EU: Finding a Regulatory Pathway for Nanomaterials

1 Minute Read

EU Commission Finds Existing Regulatory Framework to be Sufficient for Governing Nanomaterials

The EU Commission issued a report last week determining that nanotechnology is covered under the 2007 REACH chemicals regulatory framework, which was established to govern the safe use of chemicals (Registration, Evaluation, Authorisation, and restriction of CHemical substances). As such, the Commission plans to modify parts of the REACH legislation to include nanomaterials, as part of its assumption that the current legislative framework already covers, in large part, the risks posed by new nanomaterial developments. However, officials have noted the lack of comprehensive information that exists for the risks of nanotechnology and the need for case-by-case analysis. The European Chemical Industry Council (CEFIC) has stated its approval of the Commission’s decision, believing that current regulations already ensure that nanomaterials are safely produced and used by companies and consumers—particularly as “nano” is only an indication of size not property, thus chemical regulations adequately cover these developments.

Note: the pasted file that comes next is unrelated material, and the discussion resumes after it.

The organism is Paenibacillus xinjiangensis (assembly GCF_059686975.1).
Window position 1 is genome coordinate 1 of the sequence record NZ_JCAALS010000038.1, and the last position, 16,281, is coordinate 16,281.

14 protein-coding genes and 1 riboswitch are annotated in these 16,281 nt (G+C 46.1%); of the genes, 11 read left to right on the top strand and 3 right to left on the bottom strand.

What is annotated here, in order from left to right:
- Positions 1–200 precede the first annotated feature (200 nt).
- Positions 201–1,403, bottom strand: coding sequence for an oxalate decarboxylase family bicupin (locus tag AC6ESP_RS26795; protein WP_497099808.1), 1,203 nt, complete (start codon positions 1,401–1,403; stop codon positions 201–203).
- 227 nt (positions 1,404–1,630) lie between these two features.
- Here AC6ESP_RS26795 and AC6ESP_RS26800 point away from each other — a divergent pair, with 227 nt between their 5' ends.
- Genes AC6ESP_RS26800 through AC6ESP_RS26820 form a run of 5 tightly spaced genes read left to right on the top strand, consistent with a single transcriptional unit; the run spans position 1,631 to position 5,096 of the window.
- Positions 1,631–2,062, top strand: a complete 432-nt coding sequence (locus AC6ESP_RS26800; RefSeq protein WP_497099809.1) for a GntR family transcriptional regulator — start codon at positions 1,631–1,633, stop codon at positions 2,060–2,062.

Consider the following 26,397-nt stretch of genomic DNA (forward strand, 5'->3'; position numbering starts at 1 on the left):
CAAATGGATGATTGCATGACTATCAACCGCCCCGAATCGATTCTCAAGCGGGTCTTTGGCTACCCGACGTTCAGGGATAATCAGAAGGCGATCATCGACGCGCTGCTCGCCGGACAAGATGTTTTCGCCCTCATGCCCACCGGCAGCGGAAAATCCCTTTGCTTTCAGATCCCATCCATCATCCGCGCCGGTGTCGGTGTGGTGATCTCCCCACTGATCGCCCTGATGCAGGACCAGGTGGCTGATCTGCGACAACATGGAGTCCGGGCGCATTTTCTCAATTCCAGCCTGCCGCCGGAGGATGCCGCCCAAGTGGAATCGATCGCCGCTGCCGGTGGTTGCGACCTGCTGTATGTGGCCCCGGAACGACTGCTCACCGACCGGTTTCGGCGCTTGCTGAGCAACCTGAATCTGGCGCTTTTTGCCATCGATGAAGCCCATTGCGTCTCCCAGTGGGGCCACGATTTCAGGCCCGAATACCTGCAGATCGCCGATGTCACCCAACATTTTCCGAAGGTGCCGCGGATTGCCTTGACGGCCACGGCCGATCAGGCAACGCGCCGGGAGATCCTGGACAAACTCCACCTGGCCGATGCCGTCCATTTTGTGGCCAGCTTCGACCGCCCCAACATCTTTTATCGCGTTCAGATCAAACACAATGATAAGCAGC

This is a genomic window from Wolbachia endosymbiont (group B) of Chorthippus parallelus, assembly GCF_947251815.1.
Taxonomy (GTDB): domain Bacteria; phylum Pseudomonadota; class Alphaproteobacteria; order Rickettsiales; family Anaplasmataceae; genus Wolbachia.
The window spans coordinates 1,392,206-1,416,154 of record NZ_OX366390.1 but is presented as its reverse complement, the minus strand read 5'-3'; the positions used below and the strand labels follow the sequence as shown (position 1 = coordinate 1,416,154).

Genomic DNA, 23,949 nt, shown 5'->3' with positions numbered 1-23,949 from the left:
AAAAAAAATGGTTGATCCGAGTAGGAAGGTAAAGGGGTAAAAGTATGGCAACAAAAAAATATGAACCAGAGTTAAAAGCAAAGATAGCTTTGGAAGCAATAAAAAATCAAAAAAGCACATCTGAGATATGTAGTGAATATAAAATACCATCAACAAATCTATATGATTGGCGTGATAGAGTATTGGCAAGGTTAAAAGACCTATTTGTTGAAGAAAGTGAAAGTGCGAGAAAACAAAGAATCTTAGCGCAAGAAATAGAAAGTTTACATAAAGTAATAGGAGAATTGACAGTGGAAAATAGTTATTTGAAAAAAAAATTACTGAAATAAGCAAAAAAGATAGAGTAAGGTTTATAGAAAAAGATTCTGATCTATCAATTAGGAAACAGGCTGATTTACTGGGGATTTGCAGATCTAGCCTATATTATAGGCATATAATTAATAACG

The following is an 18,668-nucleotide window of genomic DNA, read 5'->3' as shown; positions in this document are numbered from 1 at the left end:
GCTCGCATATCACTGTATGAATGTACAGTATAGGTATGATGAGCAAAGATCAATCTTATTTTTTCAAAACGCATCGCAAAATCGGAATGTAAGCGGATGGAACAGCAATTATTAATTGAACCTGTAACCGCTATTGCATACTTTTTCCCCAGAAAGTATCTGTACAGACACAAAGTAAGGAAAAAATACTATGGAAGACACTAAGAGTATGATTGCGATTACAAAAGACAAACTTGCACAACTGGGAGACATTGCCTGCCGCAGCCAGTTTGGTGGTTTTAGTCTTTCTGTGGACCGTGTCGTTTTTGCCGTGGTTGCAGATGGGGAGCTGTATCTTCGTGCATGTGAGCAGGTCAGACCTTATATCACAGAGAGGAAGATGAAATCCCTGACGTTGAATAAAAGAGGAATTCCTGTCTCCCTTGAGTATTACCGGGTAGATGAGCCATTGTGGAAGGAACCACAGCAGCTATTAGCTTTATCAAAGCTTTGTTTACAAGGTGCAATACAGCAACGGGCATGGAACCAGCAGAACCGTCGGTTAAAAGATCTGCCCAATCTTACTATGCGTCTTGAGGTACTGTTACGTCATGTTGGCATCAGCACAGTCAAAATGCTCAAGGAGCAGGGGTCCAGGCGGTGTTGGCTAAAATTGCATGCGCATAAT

Regardless, not all European parties are satisfied by the Commission’s view of nanotechnology regulation. The Greens in the European Parliament, as well as some consumer groups, do not believe that nanomaterials are comparable to normal chemical substances, and viewed this decision as a “lack of progress in improving transparency on nanomaterials and products.” Consequently, some European countries are implementing national registers for nanomaterials.

Read greater details here.

View all of Crystal Research's ongoing nanotechnology coverage here.